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New Interpretations of Neglected Bach

January 09, 1994|HERBERT GLASS | Herbert Glass is a regular contributor to Calendar.

It might seem ridiculous to regard as neglected a composer who is one of the Three B's and whose discography fills more than 30 pages of the Schwann Opus catalogue, second only to Mozart.

Yet, new recordings of music by Johann Sebastian Bach are hardly numerous, many of those Schwann pages being devoted to re-releases.

Papa Bach suffered even in the heady days of the Baroque Craze of the 1950s and '60s at the hands of Vivaldi, whose simpler, more visceral music was first being "discovered" by a mass audience. He has been subverted more recently by the worldwide appreciation of Handel ignited by his tricentennial in 1985.

Bach was regarded as conservative in his own time and is taken for granted today, his name being so familiar that it would seem not to need boosting.

In the area of Bach's cantatas, of which there are more than 200, help is particularly needed. Much of what the catalogue contains dates back a quarter-century: the Harnoncourt recordings, made at a time when the period movement was just beginning and its practitioners were sure neither of their instruments nor their stylistic parameters; and the accomplished but rather staid, non-period interpretations of Helmuth Rilling.

Thus, it's newsworthy when the best of today's antiquarians set their sights on Bach, as in the handsome Harmonia Mundi release (901479) that has Philippe Herreweghe leading his superb Collegium Vocale, in fact a Ghent (Belgium)-based vocal and instrumental ensemble, and a strong solo quartet, anchored by the sturdy basso of Peter Kooy, in the Cantata BWV 11, the so-called "Ascension" Oratorio.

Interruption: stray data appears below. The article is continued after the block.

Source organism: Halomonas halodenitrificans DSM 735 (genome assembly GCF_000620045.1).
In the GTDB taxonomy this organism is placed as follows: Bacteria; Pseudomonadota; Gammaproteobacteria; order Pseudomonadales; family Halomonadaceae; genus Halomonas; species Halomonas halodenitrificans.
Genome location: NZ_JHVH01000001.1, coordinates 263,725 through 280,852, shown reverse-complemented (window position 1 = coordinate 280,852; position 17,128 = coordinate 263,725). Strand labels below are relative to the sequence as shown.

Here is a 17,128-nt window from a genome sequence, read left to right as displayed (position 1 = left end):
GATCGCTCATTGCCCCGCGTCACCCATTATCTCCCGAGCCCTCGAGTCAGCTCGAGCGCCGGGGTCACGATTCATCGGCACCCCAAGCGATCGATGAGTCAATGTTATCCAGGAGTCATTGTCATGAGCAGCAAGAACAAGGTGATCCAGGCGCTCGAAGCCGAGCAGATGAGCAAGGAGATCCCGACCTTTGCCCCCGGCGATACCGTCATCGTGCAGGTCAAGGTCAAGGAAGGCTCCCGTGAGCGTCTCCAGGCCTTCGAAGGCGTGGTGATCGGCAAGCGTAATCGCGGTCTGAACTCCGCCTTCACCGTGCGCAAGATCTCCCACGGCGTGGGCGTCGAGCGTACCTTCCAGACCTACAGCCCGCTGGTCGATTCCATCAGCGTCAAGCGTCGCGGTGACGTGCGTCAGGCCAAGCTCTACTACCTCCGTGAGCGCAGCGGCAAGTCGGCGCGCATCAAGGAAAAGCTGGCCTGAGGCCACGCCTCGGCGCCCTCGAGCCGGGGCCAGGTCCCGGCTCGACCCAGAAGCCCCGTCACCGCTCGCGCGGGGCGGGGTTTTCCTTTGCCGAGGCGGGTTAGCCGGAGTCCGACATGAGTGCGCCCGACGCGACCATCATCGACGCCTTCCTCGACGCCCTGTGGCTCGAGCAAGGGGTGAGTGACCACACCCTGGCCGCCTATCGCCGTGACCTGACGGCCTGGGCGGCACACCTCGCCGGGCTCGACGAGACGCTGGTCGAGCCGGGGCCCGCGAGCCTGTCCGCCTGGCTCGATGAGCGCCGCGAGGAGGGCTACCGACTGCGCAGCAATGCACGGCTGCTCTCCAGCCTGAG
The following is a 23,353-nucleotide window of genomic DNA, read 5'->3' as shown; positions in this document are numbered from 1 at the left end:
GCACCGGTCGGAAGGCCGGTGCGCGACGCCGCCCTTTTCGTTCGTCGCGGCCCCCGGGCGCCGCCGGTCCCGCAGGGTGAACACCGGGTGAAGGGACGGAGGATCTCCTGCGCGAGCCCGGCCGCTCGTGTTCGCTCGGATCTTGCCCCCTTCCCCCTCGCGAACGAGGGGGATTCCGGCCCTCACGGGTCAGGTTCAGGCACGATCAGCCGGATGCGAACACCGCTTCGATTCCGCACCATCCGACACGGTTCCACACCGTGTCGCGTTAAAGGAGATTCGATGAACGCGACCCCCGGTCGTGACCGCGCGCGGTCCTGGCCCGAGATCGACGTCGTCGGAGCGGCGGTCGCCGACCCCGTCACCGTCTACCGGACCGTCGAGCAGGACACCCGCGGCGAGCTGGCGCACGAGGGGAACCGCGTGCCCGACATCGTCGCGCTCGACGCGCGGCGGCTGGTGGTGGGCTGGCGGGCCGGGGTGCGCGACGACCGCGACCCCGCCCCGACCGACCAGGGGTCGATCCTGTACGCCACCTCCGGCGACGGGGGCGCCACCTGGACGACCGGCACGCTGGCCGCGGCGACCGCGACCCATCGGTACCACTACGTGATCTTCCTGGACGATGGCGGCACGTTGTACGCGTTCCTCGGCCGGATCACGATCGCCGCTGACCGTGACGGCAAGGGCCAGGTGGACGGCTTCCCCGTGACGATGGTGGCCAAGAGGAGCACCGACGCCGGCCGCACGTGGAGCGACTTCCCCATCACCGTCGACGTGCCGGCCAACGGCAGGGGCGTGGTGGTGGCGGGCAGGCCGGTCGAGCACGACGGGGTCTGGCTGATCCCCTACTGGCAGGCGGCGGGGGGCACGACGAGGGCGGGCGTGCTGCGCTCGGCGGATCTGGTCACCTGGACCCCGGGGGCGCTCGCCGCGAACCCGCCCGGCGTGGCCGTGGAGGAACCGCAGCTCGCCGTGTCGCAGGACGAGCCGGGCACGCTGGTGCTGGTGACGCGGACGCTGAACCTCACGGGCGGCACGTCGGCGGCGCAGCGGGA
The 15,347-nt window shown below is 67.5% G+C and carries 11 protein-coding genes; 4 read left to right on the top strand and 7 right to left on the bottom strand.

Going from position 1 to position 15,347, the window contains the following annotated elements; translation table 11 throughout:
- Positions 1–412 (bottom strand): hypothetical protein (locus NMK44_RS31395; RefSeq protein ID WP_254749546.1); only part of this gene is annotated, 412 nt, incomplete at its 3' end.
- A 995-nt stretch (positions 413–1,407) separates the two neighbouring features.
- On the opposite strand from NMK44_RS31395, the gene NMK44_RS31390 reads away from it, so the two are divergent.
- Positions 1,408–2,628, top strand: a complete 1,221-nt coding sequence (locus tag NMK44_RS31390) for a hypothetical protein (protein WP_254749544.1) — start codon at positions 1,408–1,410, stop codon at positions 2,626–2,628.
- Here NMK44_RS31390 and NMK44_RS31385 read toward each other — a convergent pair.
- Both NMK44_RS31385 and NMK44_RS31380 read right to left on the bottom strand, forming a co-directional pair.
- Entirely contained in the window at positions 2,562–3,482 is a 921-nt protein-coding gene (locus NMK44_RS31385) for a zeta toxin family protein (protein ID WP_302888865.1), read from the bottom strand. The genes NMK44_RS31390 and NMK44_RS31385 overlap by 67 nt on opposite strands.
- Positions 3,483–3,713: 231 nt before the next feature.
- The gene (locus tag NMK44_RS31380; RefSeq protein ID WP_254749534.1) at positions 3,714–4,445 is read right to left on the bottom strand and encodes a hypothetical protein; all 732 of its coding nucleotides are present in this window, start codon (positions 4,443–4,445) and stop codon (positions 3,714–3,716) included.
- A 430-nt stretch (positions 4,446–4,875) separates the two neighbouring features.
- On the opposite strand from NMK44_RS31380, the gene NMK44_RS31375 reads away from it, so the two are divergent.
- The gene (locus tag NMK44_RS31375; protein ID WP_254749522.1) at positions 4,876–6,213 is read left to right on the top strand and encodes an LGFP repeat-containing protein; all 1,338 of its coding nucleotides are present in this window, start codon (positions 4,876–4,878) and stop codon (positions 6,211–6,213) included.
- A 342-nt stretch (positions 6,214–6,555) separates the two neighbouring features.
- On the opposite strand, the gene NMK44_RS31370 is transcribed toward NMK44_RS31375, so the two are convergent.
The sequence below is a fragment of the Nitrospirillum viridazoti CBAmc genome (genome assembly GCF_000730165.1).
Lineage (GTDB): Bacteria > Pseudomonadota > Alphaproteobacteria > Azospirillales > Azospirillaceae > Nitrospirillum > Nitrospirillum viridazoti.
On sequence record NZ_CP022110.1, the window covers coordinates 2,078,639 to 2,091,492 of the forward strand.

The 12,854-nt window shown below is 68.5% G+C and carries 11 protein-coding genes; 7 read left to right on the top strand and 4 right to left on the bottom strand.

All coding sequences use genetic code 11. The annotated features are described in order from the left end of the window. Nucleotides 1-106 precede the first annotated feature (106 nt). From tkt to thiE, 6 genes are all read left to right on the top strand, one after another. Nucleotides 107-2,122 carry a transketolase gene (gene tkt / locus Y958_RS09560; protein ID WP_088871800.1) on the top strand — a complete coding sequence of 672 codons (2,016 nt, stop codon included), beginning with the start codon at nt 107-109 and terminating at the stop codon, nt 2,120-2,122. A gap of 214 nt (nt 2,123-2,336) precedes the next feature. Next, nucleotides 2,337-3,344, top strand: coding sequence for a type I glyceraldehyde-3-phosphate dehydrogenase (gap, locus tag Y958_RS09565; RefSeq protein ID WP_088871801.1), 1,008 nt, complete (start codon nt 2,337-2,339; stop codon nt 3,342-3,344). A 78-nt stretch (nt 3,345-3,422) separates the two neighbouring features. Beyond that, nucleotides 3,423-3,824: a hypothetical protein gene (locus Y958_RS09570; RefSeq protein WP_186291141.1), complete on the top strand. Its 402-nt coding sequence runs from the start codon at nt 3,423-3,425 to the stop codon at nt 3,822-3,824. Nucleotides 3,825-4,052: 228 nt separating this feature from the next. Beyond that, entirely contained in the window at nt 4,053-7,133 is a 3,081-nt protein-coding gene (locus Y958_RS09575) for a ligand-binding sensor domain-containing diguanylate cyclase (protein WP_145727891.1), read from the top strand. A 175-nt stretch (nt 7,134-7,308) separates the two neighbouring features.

The wonder of such a work as this is in Bach's ability to shift so easily from the celebratory, trumpets-and-drums rhythmic style to his most profoundly meditative, lyrical vein.

In addition, the generous program offers the lesser-known but decidedly worthwhile cantatas BWV 43, "Gott fahret auf mit Jauchzen," and BWV 44, "Sie werden euch in Bann tun," in equally well-crafted readings.

This in contrast to a trio of cantatas from Bach at his most intimate and reflective, which means at his most harmonically daring, played and sung by the Bay Area-based American Bach Soloists under Jeffrey Thomas' direction (Koch 7164).

Included are two of Bach's loftiest inspirations, the darkly hypnotic BWV 106, "Gottes Zeit," with its striking dissonances, and the blissfully soothing "Komm, du susse Todesstunde."

Thomas' leadership is, alas, soporific. The pacing is lethargic, and the singing of the principal vocalist, Drew Minter, the possessor of a matchlessly agile, buttery countertenor, is inexpressive. Thomas' own strained tenor hardly helps.

Baritone William Sharp offers a measure of compensation with his alertly dramatic solo work in BWV 152, "Tritt auf die Glaubensbahn." On the whole, however, a major disappointment.


The Paris-based American harpsichordist Skip Sempe offers cutting-edge Bach style in a new recording with his Capriccio Stravagante ensemble (Deutsche Harmonia Mundi/BMG 77222).

Sempe launches the program with a thrilling keyboard solo, his own flamboyantly inventive improvisation on the familiar Chaconne for solo violin, and proceeds to an immensely vital, highly decorated (this is, after all Baroque music) D-major Partita.

The remainder of Sempe's program is likewise for the adventurous listener: One-instrument-to-a-part, precariously bold--in their rhythmic freedom and incisiveness of articulation--performances of the harpsichord concertos in D and A, BWV 1054 and 1055.

A no-less-historically informed, if more sober scholarly, viewpoint is offered by Germany's Camerata Koln: a fascinating collection of concerto reconstructions featuring the solo oboe and oboe d'amore of Hans-Peter Westermann, highlighted by the purported original of the A-major Harpsichord Concerto and a wonderfully lean, yet by no means chill reading of the Concerto for Oboe and Violin, after the C-minor concerto for two harpsichords, BWV 1060. Violinist Mary Utiger is Westermann's skilled partner here (Deutsche Harmonia Mundi/BMG 77290).

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